Parent Handle & Children's Bicycle Accessories
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Ride Safe.


The world has learnt a lot over the centuries and probably one of the most significant advances in the modern era is safety. We are encouraged, expected and trained to work safely in our homes and have standards and recommendations in place where ever we turn. All for good reason, there is nothing more important than safe guarding human life.

This is also true for riding bikes and as responsible parents this safety culture starts with us. Encourage your child to always ride his trike, scooter and bike with the correct protection will foster a safe centred approach to all they do going forward.

All helmets sold by retailers meet the country of sales standards set down by government which is usually US; CPSC Standard, UK/Europe; CEN standard, AU/NZ; AS/NZS 2063

If you find helmet without one of these standards in place don't risk it. Sizing of helmets is an important part of how protected the child will be, check the size, measure their heads and ensure the correct fit. Kids love dressing up so why not let them choose some protective gloves and pad sets they will feel cool and you will know you have done the best you can to protect them when they fall off and they will fall off.

Below are some alarming statistics on bike injuries and fatalities from studies carried out over time. From these statistics it is clear that protective equipment helps and is a must have for when we are out and about on our bikes.

Ride safe and happy cycling from the Jestomic team


Statistics from the Children's Safety Network June, 2009

(Bicycle Helmet Safety Institute)


Bicycle injuries and deaths affect children and young people more often than any other age group.

  • In 2005, 44 percent of nonfatal bicycle injuries occurred in children and youth age 5 to 20.
  • In 2005, the rate per million of nonfatal bicycle injuries in children and youth age 5 to 20 was 462.17 compared to 153.3 overall.
  • In 2005, children and youth age 0 to 20 made up 23.4 percent of bicycle fatalities.
  • In 2005, the rate per million of bicycle fatalities in children and youth age 5 to 20 was 4.37 compared to 2.64 overall.
  • In 2005, children under 15 accounted for 53 percent of bicycle injuries treated in emergency deparments.
  • From 1999 to 2002, the average annual cost of bicycle fatalities in children and youth age 0 to 19 was $1.03 billion.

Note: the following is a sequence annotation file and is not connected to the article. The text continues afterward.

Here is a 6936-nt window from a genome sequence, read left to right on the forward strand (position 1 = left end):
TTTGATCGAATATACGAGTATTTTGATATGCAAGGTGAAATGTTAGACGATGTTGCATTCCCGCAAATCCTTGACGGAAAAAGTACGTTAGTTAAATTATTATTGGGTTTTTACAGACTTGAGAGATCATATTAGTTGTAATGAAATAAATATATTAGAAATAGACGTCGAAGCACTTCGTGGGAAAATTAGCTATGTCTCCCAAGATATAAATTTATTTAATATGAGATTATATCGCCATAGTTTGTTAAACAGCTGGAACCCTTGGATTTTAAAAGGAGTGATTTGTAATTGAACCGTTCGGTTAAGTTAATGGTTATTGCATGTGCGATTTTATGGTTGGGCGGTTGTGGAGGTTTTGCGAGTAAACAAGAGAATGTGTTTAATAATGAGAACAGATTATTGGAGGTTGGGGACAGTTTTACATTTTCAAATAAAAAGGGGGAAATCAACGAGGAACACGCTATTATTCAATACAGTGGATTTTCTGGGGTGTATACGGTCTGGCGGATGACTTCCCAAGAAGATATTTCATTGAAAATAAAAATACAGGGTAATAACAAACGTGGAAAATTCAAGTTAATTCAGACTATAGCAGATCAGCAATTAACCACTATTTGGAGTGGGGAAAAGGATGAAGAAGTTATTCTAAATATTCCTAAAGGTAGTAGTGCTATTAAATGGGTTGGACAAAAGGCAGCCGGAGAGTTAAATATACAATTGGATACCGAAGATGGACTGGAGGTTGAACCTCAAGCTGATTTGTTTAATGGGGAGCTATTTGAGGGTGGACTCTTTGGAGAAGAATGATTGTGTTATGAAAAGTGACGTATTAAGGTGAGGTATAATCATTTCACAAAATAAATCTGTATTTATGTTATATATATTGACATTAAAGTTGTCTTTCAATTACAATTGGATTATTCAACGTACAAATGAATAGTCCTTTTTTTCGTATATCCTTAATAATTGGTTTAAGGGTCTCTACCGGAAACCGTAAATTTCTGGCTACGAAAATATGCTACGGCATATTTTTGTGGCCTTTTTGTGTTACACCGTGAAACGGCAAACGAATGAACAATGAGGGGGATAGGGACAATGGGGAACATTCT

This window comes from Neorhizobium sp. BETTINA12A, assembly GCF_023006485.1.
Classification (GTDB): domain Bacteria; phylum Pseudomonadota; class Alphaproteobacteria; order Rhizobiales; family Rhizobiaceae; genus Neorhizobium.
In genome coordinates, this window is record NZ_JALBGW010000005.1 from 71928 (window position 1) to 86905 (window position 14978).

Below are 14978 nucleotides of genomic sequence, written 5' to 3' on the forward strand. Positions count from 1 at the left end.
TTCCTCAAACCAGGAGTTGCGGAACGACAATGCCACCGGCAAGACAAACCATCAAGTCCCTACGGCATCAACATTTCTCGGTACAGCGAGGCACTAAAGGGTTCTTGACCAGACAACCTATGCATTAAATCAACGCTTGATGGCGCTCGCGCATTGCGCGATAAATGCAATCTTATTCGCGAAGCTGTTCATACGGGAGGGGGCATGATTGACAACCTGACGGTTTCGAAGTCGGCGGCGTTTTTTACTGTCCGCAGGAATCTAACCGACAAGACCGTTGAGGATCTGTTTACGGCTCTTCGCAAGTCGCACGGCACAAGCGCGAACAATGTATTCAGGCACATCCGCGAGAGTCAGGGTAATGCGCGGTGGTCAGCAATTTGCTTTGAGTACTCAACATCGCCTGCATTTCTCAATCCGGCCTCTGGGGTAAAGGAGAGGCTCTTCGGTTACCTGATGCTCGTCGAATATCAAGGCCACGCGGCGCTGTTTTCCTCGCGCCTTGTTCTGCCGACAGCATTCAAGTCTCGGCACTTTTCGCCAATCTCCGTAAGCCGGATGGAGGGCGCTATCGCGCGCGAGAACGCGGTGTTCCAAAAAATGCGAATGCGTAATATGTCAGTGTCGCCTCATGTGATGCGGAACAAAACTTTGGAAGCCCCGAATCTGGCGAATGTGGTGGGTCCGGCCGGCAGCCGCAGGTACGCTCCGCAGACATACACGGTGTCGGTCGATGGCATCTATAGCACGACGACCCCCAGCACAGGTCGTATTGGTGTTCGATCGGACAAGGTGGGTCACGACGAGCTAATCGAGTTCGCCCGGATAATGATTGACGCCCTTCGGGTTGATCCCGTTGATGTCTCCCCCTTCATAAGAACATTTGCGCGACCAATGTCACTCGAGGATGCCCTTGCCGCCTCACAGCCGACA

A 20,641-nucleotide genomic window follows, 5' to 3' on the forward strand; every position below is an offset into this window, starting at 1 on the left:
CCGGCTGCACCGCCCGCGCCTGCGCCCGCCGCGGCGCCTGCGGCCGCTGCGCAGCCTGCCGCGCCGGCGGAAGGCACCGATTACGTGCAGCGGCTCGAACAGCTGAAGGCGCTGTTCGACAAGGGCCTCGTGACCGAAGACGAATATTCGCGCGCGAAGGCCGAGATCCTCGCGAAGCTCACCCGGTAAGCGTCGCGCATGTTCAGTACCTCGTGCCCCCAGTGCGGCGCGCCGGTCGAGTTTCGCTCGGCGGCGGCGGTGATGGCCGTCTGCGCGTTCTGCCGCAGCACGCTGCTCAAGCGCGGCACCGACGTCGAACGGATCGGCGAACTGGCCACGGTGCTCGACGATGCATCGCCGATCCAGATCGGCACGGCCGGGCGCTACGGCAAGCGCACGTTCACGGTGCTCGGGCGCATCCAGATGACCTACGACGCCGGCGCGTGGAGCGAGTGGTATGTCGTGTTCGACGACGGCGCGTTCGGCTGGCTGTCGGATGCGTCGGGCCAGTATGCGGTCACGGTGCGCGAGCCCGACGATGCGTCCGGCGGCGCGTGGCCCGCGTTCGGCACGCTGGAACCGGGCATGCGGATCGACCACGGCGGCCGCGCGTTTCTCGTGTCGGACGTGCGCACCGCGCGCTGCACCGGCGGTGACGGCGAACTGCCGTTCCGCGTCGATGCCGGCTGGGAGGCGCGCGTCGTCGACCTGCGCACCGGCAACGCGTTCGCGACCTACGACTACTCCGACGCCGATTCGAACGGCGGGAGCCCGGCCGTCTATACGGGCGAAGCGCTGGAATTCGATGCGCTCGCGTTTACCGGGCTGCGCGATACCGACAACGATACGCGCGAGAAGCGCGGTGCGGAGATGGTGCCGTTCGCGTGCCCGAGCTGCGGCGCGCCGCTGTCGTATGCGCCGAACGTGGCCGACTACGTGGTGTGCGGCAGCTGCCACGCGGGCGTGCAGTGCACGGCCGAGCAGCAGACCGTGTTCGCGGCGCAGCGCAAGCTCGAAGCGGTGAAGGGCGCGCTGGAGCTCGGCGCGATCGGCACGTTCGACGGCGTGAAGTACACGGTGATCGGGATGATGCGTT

• From 1999 to 2002, the average annual cost of nonfatal bicycle injuries in children and youth age 0 to 19 was $3.6 billion.

    Young cyclists are more likely than adult cyclists to die of head injuries, most of which are caused by motor vehicle collisions.


  • Among children and youth age 0 to 19 in 2000:
  • Head injuries accounted for 62.6 percent of bicycle fatalities.
  • Collisions with motor vehicles accounted for 75.7 percent of bicycle fatalities.
  • 61.7 percent of motor vehicle collision deaths were due to head injury.

    Statistics from the Insurance Institute for Highway Safety Fatality Facts: Bicycles - 2008

  • Less than two percent of motor vehicle crash deaths are bicyclists. The most serious injuries among a majority of those killed are to the head, highlighting the importance of wearing a bicycle helmet. Helmet use has been estimated to reduce head injury risk by 85 percent. Twenty-one states and the District of Columbia have helmet laws applying to young bicyclists; none of these laws applies to all riders. Local ordinances in a few states require some or all bicyclists to wear helmets. A nationwide telephone survey estimated that state helmet use laws increase by 18 percent the probability that a rider will wear a helmet. Helmets are important for riders of all ages, especially because 86 percent of bicycle deaths are persons 16 and older.
  • The following facts are based on analysis of data from the U.S. Department of Transportation's Fatality Analysis Reporting System (FARS).
  • A total of 714 bicyclists were killed in crashes with motor vehicles in 2008. Bicyclist deaths were down 29 percent since 1975 but were up 14 percent since 2003. The decline since 1975 among female bicyclists (50 percent) was larger than the decline among male bicyclists (24 percent).
  • Ninety-one percent of bicyclists killed in 2008 reportedly weren't wearing helmets.

    Bicycle Deaths by Helmet Use

    Year No Helmet Helmet Total*
    1994776 (97%)19 (2%)796
    1995783 (95%)34 (4%)828
    1996731 (96%)27 (4%)761
    1997785 (97%)23 (3%)811
    1998741 (98%)16 (2%)757
    1999698 (93%)42 (6%)750
    2000622 (90%)50 (7%)689
    2001616 (84%)60 (8%)729
    2002589 (89%)54 (8%)663
    2003535 (85%)58 (9%)626
    2004602 (83%)87 (12%)722
    2005676 (86%)77 (10%)784
    2006730 (95%)37 (5%)669
    2007646 (92%)50 (7%)699
    2008653 (91%)58 (8%)714


    *Total includes other and/or unknowns. BHSI Note: cause of death may or may not have been head injury.